So, what can be done about the problem of youth unemployment? It’s a massive problem with no clear solutions, and this is party the reason why it has already escalated to such worrying heights. Understandably, individual European governments have not got money to throw at the problem. It is therefore necessary to think outside the box, and suggest alternatives like becoming freelancer writers or journalists. Clearly, there are downsides to this too – job instability and lack of previous work to name a couple – and certain governments don’t make this a particularly easy path for young people to take. In Spain, amongst other countries, freelance workers are required to pay a certain amount of money to the government per month for the privilege of not working for a company. This means that for many, especially those just starting to work, freelancing is not a viable option as they do not make enough profit once they have paid their fee to the government. Another option for young people looking to go down a less conventional route is in start-up companies – either working for one, or creating their own. This too can have its disadvantages, but no job is completely perfect. Start-ups can become very successful with some hard work and an innovative idea, and investment can come from private companies both in their home country and abroad. The added benefit is of course that start-ups can employ more people once they start to grow. In the mean time, however, governments should focus on keeping young people in school for as long as possible, so that they leave with decent qualifications and have various options open when deciding what to do with their future.
(PS – sorry for the cheesy photo (which is from http://www.transmitpromo.com))
If you’re ever bored in London – which is basically an oxymoron anyway – go to Camden Market. It’s probably one of the coolest, craziest and most interesting places in the city. Contrary to popular belief (actually I don’t know what the popular belief is) Camden Market is not all goth clothes and piercing studios. Apart from the fake designer (sorry, you’re not fooling anybody) handbags and Union Jack print sunglasses, there’s actually a ton of really nice, cheap and often handmade jewelry on sale in the crafts part of the market. It’s also a good place to get unique ornaments and stuff like vintage posters and Beatles records. My favourite part of the whole place is, of course, the food. Outside by Camden Lock, there are a bunch of food stands where you can get more or less any cuisine you want. There’s often a paella stall, a Jamaican curry stall, an Indian stall, a Chinese stall, crepes and waffles… Extremely popular with foreign teenagers on school trips, Camden Market is just as much fun for those of us who live here, and even if you don’t buy anything, it’s still fun to go and have a look around. If you have time, go to Cyberdog, which is probably one of the weirdest places I have ever been in my life. It’s like walking into an alternate universe with music so loud you can’t hear the person next to you speak, and ‘dancers’ dressed in silver covered in neon paint ‘dancing’ in cage things attached to the walls…..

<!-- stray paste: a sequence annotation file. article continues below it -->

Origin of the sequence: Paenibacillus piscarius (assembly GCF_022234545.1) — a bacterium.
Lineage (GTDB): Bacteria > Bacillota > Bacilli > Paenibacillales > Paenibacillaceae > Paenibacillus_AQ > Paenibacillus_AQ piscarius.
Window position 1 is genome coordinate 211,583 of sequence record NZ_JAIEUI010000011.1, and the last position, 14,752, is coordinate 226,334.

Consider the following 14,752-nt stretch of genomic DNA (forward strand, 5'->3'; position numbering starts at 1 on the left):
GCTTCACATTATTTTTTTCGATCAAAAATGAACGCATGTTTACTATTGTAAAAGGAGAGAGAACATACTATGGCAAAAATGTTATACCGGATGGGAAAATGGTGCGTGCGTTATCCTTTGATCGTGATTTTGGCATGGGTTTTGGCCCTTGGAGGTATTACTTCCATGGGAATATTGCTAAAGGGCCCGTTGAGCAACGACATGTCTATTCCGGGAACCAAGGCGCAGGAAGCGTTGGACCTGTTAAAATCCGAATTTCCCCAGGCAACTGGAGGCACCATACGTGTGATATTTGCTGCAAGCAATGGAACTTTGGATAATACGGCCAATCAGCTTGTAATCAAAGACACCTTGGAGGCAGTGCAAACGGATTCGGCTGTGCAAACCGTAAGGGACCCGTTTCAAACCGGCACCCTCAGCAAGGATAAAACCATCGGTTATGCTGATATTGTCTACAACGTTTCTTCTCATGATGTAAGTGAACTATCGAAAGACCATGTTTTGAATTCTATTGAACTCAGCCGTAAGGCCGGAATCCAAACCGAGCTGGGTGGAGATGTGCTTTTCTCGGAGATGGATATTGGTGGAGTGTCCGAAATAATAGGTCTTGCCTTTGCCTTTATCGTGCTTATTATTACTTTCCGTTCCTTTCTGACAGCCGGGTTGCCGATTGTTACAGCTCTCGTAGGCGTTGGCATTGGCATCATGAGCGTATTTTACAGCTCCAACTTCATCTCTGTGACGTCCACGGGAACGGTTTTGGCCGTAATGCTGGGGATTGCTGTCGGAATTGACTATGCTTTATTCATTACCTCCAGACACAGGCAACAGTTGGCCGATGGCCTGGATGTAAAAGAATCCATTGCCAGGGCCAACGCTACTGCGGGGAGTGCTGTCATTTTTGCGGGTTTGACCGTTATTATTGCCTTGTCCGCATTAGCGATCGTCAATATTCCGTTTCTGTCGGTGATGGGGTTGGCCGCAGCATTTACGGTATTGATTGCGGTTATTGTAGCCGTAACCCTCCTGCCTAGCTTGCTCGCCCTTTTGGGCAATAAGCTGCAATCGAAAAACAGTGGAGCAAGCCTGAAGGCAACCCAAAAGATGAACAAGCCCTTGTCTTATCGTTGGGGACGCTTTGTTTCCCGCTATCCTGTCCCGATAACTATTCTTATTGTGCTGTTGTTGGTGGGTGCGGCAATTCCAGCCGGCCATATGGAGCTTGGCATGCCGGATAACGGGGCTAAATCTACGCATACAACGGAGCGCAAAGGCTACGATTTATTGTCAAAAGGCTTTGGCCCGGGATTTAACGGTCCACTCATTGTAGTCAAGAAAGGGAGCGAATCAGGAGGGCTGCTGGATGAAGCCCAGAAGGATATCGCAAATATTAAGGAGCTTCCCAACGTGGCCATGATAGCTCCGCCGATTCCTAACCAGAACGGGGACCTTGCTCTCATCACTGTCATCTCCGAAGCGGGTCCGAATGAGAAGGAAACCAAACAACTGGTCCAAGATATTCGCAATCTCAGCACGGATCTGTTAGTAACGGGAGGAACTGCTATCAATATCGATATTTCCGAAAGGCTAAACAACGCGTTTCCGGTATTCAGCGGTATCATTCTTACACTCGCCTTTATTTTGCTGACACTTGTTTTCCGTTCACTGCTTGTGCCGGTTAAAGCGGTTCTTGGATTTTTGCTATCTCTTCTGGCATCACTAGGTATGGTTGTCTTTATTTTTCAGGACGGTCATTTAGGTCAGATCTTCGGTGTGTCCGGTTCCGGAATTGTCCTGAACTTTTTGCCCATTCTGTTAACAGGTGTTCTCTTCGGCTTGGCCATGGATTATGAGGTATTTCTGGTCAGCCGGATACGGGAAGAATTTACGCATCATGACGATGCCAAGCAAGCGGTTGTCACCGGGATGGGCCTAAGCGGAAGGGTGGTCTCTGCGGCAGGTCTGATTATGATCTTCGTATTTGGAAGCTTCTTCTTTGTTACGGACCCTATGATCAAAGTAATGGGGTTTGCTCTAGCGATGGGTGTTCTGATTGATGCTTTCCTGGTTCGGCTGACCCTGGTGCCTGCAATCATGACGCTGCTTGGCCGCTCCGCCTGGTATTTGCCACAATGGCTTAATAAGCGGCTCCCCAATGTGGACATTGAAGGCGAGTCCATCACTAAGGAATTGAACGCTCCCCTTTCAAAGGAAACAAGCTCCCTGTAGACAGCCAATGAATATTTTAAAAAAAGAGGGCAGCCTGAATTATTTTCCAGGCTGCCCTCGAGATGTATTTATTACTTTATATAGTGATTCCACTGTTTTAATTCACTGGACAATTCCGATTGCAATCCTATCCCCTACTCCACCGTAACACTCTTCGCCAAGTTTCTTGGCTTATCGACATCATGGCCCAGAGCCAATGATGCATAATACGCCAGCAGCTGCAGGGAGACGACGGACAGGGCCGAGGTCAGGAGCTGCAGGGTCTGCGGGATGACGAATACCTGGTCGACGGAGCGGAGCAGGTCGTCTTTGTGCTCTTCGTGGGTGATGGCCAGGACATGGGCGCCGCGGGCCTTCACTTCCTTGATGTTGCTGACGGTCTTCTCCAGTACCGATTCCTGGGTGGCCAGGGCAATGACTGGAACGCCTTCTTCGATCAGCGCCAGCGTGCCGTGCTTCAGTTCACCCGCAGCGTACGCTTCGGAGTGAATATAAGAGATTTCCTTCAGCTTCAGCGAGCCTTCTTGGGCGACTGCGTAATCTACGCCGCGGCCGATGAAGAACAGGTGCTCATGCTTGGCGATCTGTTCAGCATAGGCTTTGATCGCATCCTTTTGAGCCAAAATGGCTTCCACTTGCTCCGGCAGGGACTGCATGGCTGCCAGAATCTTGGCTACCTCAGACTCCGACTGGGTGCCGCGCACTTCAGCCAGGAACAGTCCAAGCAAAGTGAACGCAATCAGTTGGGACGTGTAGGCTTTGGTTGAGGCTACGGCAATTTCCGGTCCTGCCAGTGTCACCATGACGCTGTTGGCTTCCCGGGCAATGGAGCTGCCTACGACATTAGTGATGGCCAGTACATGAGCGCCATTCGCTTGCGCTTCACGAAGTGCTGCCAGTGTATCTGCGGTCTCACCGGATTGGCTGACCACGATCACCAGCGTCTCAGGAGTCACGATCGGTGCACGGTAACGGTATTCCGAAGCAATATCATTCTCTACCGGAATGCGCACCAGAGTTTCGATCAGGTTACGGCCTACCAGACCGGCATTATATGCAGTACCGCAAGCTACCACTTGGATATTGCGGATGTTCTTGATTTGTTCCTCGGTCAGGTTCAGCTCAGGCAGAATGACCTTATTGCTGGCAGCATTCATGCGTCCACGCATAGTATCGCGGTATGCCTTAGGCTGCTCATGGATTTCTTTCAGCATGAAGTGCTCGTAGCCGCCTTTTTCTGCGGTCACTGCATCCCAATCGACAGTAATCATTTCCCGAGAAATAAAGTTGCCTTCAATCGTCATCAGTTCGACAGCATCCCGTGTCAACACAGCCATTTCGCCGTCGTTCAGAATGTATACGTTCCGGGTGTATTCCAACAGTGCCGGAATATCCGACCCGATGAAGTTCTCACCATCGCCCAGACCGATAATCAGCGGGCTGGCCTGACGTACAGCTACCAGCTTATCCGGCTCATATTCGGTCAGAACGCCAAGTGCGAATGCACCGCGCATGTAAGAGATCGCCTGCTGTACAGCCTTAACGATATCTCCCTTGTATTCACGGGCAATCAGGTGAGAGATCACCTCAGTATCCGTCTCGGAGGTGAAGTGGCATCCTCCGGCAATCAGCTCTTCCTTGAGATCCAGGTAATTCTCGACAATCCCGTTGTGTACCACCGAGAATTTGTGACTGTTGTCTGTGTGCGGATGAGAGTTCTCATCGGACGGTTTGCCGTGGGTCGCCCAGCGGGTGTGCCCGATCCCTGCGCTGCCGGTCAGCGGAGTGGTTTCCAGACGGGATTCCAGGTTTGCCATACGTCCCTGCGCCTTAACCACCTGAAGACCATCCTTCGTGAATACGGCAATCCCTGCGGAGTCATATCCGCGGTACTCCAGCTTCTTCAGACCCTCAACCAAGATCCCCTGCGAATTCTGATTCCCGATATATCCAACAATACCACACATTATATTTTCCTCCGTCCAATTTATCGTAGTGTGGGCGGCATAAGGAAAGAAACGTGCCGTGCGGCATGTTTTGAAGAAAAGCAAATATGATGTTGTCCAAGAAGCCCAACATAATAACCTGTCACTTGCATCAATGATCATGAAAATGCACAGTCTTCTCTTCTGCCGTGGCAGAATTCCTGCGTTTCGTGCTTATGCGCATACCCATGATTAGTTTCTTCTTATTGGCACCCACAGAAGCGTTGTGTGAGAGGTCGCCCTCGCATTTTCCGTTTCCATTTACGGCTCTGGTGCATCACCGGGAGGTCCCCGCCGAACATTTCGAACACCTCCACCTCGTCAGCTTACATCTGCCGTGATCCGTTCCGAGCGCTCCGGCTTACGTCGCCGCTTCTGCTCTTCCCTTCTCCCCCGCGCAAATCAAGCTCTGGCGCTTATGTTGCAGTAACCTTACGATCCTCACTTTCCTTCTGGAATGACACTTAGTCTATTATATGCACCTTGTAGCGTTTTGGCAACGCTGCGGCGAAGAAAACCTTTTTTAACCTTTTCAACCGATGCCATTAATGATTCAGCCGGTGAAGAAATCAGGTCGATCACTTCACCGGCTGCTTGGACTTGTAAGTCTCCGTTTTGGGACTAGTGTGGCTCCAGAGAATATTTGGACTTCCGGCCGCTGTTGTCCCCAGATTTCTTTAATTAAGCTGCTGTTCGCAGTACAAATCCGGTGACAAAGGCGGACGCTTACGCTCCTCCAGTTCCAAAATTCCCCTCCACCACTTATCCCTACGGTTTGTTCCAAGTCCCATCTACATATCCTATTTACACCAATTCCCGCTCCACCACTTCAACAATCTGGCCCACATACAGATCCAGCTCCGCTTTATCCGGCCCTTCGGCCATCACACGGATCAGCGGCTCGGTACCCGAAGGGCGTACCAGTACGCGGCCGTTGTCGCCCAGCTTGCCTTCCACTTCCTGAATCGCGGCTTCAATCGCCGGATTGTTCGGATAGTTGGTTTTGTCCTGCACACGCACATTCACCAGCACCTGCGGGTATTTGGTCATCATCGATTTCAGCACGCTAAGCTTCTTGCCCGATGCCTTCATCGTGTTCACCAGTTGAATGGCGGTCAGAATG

Every 21st of June or every first day of summer in Paris, there’s a really cool cultural event called « Fête de la musique ». It’s a day dedicated to music, it’s a « music day » and its purpose is to celebrate the longest day of the year. It starts at 6pm and lasts until around 1am. During this period you can be as loud and creative as you can ! It’s very nice because the 21st of June is usually a very hot day in Paris which makes the evening just perfect. Many streets are closed to cars and are invaded by musicians, dancers and mostly young people and teens wandering around, stopping to watch and eventually dance !
It’s not only a day to play music but also to discover new artists. Music is heard anywhere you go, and it’s also very different from one place to another, some are professional, some are just a group of 5 boys having fun playing songs of their favorite bands. If you go to the Jewish neighbourhood you might see a bunch of rabbis dancing on a techno remix of traditionnal jewish music. The gay neighbourhood is quite epic too with all those men dressed as women and women dressed as men getting crazy on loud club music. I think the most romantic spot remains the quays of Notre-Dame where groups of friends gather with their instruments watching the sun set on the Seine. If you come to Paris, try to be there with friends on June 21st ! It’s a really fun way to visit the city by night.